Tour a Classical Virginia Garden
A Charlottesville, Virginia, master gardener and her architect husband transform their landscape with the time-honored tenets of classical garden design.
Stunning Virginia Garden
A proper upbringing is one way to describe garden design tradition in Virginia. Its symmetrically planned allées and vista views have a pedigree back to the ancients. Who can argue with several millennia of success or Jefferson's own lasting local touch? Not Brooke and Madison Spencer, a Charlottesville couple trained in classicism. She has a horticultural design business, Cory Spencer Partners, and he is a University of Virginia-trained principal at Madison Spencer Architects. Their shared history inspired plans for the one-bedroom ranch home Madison renovated for their family. "His plans informed my vision for a garden," says Brooke. "As soon as he added a pediment to the house, I could justify a Classical garden."
The property also came with its own set of quirks. So many rabbits claimed these 9 acres of country that previous owners merrily named the place "Rabbit Run." Brooke gave them a beautiful place to roam by extending the garden on axis from the front door. She made sure the scale, colors, and furnishings (such as gravel paths and trellising) flowed into the landscape. At the end of a 300-foot garden path sits a stunning pavilion, where the couple dines and entertains. As for those rabbits, they are fewer in number now that the Spencers' beagles are on patrol each day. However, every night, the rabbits emerge from the hedges near the pavilion. It's an enduring presence that can only be described as magical.
The Big Idea Similar to a folly, "the pavilion is a strong visual element that draws the eye to the long view and makes you want to stroll the garden to go see it," Brooke says. The couple considered the idea of designing it with a dining room, kitchen, pantry, and bath but opted to have a single room for dining with a fireplace and five French doors (two on the sides). "The challenge was getting the scale right," says Madison. "Its 15- by 25-foot size was extrapolated from an heirloom hunt table we wanted to place against one wall."
The Plants A 12-foot-tall clipped European hornbeam hedge surrounds the pavilion. Potted 'Fastigiata' boxwoods and 'Henryi' clematis trained on tuteurs frame doors.
The Details At night, the glow from uplights placed in the reflecting pools seems to ripple with the water's movement against the pavilion's walls.
The Reflecting Pool
The Big Idea Brooke removed a seventies-era swimming pool when she bulldozed an acre for gardens. She used the depression at its deep end to make a reflecting pool. The sound of a trickling fountain is an audible enticement to enter the garden here and explore farther.
The Plants Water lilies, lotuses, underwater anacharis, and water hyacinths thrive in the 22-inch-deep reflecting pool, keeping the water cool while removing the nitrogen that the goldfish and frogs leave behind.
The Reflecting Pool
The Details Madison designed a double reverse curve for the pool's composite limestone coping. Brooke emphasized the effect of concentric pool ripples from the splashing fountain with an ever-widening progression of circles in the grass lawn, pea gravel path, and surrounding planting beds.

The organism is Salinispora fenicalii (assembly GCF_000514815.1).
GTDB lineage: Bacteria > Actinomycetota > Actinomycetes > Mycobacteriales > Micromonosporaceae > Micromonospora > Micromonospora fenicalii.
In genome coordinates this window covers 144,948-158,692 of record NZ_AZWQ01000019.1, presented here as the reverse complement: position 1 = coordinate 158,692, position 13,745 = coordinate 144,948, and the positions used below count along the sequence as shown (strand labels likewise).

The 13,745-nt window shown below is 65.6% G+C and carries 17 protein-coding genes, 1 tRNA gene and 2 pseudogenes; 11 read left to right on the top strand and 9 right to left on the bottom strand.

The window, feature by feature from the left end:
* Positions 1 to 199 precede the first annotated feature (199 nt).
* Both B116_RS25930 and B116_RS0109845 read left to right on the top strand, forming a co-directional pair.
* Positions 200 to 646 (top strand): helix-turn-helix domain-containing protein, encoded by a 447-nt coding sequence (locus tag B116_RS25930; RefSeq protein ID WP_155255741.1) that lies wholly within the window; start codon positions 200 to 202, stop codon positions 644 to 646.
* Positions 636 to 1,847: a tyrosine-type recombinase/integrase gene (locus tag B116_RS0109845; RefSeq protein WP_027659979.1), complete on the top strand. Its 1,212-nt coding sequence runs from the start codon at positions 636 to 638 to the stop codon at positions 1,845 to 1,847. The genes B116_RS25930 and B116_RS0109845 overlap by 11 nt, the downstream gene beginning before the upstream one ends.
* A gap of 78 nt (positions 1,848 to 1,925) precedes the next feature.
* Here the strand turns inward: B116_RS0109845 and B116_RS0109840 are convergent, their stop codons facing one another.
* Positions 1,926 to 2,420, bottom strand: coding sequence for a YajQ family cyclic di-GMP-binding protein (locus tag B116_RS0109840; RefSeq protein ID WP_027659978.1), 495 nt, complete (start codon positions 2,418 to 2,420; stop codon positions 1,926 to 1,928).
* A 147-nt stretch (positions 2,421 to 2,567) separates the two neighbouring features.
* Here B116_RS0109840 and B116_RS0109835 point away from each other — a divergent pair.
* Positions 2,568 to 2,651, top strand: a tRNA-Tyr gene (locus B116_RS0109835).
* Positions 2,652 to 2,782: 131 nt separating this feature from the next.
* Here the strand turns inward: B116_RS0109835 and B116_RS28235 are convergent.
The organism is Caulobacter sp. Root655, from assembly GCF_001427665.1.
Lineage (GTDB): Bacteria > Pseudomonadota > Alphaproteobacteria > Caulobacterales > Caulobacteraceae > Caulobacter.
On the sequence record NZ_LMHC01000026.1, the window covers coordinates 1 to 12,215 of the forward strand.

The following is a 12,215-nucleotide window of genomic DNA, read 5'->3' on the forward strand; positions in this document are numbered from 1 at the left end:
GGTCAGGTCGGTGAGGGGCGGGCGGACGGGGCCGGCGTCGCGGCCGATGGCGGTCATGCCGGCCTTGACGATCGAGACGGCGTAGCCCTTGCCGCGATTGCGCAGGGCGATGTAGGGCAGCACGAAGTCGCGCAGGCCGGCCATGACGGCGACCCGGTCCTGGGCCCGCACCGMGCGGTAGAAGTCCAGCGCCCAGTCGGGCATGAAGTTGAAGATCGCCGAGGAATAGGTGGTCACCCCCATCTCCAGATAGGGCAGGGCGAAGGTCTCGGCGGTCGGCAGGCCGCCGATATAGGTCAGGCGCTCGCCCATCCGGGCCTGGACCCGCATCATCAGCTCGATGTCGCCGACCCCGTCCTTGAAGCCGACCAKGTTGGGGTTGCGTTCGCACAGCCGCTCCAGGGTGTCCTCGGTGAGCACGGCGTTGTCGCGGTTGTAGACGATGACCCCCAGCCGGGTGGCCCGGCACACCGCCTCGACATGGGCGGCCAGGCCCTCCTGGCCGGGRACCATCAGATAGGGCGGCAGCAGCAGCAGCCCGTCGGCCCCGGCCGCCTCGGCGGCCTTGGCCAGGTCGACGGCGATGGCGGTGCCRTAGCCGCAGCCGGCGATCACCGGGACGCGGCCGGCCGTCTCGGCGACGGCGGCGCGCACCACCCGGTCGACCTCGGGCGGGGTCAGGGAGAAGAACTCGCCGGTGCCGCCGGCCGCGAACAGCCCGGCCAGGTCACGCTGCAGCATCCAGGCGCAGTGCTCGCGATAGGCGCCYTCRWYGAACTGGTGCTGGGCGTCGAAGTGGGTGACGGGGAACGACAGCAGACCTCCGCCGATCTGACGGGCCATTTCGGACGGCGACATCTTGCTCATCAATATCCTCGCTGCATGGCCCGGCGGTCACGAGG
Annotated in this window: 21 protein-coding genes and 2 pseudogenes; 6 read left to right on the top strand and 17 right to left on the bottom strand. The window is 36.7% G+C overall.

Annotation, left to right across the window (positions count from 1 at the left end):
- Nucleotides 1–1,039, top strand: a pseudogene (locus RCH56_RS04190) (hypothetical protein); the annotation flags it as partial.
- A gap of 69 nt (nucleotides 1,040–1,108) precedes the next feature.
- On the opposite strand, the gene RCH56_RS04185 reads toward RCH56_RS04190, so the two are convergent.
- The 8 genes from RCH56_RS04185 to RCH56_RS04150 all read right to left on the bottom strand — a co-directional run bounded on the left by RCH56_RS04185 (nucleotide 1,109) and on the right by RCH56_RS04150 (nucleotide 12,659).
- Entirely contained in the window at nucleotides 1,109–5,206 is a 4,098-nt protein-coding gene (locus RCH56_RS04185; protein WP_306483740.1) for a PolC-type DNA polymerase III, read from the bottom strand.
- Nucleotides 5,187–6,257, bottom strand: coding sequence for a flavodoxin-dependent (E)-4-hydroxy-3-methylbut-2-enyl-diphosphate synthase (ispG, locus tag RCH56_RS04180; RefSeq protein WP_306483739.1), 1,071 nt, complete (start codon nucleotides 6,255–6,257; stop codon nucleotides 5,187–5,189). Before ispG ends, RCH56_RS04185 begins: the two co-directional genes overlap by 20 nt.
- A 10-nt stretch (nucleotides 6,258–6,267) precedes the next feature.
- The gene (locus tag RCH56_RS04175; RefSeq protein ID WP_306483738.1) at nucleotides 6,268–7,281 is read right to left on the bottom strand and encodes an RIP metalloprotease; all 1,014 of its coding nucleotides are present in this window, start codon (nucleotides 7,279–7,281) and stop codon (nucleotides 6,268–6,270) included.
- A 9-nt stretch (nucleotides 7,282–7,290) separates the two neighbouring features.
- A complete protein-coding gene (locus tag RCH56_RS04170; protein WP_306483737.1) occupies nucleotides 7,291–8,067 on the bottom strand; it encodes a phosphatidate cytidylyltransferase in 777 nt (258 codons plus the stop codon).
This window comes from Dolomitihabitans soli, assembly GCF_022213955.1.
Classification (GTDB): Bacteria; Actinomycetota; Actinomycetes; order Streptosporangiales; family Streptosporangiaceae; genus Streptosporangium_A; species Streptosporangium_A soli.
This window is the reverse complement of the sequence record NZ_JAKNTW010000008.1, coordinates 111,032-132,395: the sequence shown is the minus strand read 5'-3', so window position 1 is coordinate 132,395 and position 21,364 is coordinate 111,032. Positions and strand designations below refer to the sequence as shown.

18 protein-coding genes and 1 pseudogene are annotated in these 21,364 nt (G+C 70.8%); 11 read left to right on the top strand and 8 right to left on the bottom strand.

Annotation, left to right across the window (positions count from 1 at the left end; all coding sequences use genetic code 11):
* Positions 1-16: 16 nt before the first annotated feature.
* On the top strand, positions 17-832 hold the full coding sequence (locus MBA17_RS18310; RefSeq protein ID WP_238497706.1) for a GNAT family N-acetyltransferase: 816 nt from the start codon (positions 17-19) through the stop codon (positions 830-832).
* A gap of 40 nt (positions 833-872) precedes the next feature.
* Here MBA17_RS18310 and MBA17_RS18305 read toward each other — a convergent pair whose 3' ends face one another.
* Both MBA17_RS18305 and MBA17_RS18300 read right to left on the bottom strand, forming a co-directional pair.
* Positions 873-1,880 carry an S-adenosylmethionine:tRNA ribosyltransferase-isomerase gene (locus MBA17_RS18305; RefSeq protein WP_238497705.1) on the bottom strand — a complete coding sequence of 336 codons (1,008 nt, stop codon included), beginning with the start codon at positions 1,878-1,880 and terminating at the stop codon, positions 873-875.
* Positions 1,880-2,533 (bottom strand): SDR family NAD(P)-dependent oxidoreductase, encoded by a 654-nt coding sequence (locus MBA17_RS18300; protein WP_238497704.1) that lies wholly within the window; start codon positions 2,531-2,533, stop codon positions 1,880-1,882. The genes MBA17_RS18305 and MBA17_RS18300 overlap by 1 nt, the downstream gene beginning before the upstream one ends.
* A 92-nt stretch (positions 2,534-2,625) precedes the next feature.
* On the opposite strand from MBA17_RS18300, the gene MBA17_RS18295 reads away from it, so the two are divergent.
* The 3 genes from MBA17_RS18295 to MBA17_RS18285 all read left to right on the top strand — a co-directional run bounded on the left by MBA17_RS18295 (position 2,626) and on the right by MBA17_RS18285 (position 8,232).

The Parking Court
The Big Idea When Madison gutted the ranch house, he delivered a Classical pediment to the facade. Its presence gave Brooke access to a style and vocabulary of design elements she uses often in her work. She made a formal plan with a main axis centered on the front door. "The garden is tied to the house in calculated proportions," says Brooke. "It's a Classical plan that extends the garden toward a very long view."
The Details A gravel drive of local "Monticello mix" river stone eases the edges of the driveway into the planting beds, lending a soft look. For continuity, pea gravel is a fixture in the garden, repeated on all of the paths.
The Parking Court
The Plants Brooke mimicked wall trellises flanking the front door with a latticework pattern of 'Justin Brouwers' boxwoods in the beds. She planted bulbs—snowdrops, Spanish bluebells, tulips, and alliums—among the boxwoods for a continuous spring show. Styrax trees, short in stature, maintain the scale.
The Garden Path
The Big Idea A 100-foot-long pea gravel walk exits the pool circle to extend the garden's axis from the house. A visiting friend, British garden designer George Carter, suggested linear plantings of boxwoods along the path to reveal a Greek key motif. It animates the straight-away and incorporates yet another element of Classical design.
The Details Brooke and Madison determined the proper size of the Greek key indentations to accommodate a pair of McKinnon and Harris benches, made of aluminum in Richmond.
The Garden Path
The Plants Brooke impressed the linear pattern of the Greek key motif on either side of the garden path with a march of 'Justin Brouwers' boxwoods and then let loose with billowy layers of perennials and shrubs, including lamb's ears, 'Screaming Yellow' false indigos, and drifts of peonies. Peonies that grace the borders include 'Rosea Plena,' 'Nymphe,' 'Monsieur Jules Elie,' and 'Festiva Maxima.' Disease-and borer-resistant 'Aurora' dogwoods, coveted for their large spring flower bracts, dot the borders on each side.